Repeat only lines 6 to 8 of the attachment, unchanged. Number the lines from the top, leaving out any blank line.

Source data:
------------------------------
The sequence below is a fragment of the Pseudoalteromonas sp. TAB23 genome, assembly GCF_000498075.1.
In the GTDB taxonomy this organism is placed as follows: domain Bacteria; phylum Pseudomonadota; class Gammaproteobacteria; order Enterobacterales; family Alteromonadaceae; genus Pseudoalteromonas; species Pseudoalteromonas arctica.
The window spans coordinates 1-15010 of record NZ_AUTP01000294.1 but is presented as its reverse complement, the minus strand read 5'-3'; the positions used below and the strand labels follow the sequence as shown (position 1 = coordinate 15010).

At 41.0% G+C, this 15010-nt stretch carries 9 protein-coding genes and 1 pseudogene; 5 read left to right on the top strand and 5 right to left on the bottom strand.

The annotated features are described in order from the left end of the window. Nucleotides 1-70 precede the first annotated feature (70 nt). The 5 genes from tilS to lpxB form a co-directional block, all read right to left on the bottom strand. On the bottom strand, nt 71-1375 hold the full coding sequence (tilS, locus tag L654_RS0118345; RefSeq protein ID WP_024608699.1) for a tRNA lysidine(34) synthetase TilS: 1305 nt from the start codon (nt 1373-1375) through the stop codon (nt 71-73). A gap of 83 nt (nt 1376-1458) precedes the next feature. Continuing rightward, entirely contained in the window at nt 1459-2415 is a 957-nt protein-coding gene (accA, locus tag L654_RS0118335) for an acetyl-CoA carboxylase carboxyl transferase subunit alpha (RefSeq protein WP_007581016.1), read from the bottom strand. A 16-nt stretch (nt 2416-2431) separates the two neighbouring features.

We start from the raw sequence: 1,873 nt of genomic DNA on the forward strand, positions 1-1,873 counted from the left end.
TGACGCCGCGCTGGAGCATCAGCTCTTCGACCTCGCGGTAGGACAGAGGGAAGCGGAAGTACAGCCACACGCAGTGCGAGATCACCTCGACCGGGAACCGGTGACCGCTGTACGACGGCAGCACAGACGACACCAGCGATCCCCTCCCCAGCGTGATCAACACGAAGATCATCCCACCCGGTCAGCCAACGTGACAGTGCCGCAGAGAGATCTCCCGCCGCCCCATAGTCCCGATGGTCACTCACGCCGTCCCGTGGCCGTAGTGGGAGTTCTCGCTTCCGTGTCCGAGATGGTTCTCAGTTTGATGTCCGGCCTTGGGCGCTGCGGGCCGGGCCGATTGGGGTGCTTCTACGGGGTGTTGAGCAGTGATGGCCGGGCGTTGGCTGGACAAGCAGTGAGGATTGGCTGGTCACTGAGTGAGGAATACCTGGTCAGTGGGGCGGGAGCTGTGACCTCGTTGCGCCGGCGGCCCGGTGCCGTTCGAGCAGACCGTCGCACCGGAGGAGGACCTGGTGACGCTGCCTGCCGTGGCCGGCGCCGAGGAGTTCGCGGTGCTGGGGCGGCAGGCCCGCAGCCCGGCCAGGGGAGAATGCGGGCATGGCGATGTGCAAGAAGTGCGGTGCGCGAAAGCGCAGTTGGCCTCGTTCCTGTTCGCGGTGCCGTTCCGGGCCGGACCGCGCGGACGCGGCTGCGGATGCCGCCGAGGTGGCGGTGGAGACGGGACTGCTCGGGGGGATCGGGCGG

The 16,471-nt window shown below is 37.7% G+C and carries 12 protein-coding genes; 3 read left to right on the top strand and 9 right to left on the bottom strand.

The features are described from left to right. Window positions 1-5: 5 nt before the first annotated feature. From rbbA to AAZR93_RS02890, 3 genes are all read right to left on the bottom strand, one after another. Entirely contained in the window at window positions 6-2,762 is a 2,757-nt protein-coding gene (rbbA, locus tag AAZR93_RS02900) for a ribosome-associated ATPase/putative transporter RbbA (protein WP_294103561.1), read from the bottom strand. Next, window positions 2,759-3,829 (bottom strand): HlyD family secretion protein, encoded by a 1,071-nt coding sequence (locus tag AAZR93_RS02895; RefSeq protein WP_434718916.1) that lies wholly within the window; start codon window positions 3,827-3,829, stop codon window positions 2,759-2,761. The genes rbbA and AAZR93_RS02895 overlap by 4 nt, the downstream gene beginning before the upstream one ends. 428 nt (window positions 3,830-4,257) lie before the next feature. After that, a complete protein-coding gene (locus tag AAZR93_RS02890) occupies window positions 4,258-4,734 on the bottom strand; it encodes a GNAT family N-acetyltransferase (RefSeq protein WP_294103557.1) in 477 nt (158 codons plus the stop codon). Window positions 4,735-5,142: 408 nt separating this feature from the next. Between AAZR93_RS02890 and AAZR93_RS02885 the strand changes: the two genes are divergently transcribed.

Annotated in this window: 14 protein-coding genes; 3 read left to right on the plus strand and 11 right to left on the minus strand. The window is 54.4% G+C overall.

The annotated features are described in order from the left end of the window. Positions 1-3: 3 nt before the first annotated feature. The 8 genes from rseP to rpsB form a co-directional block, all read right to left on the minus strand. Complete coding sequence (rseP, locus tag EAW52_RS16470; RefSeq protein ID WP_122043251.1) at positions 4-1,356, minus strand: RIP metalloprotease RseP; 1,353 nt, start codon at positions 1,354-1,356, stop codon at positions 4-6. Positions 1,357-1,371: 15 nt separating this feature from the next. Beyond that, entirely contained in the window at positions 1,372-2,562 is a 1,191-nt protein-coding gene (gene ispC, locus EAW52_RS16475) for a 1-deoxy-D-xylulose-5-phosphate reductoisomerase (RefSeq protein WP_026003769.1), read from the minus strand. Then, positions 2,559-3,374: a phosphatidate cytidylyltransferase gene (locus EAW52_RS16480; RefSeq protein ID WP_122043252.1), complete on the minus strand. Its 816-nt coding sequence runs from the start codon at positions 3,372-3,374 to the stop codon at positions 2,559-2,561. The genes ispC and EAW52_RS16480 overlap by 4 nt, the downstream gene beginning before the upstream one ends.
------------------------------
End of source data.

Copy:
We start from the raw sequence: 1,873 nt of genomic DNA on the forward strand, positions 1-1,873 counted from the left end.
TGACGCCGCGCTGGAGCATCAGCTCTTCGACCTCGCGGTAGGACAGAGGGAAGCGGAAGTACAGCCACACGCAGTGCGAGATCACCTCGACCGGGAACCGGTGACCGCTGTACGACGGCAGCACAGACGACACCAGCGATCCCCTCCCCAGCGTGATCAACACGAAGATCATCCCACCCGGTCAGCCAACGTGACAGTGCCGCAGAGAGATCTCCCGCCGCCCCATAGTCCCGATGGTCACTCACGCCGTCCCGTGGCCGTAGTGGGAGTTCTCGCTTCCGTGTCCGAGATGGTTCTCAGTTTGATGTCCGGCCTTGGGCGCTGCGGGCCGGGCCGATTGGGGTGCTTCTACGGGGTGTTGAGCAGTGATGGCCGGGCGTTGGCTGGACAAGCAGTGAGGATTGGCTGGTCACTGAGTGAGGAATACCTGGTCAGTGGGGCGGGAGCTGTGACCTCGTTGCGCCGGCGGCCCGGTGCCGTTCGAGCAGACCGTCGCACCGGAGGAGGACCTGGTGACGCTGCCTGCCGTGGCCGGCGCCGAGGAGTTCGCGGTGCTGGGGCGGCAGGCCCGCAGCCCGGCCAGGGGAGAATGCGGGCATGGCGATGTGCAAGAAGTGCGGTGCGCGAAAGCGCAGTTGGCCTCGTTCCTGTTCGCGGTGCCGTTCCGGGCCGGACCGCGCGGACGCGGCTGCGGATGCCGCCGAGGTGGCGGTGGAGACGGGACTGCTCGGGGGGATCGGGCGG

The 16,471-nt window shown below is 37.7% G+C and carries 12 protein-coding genes; 3 read left to right on the top strand and 9 right to left on the bottom strand.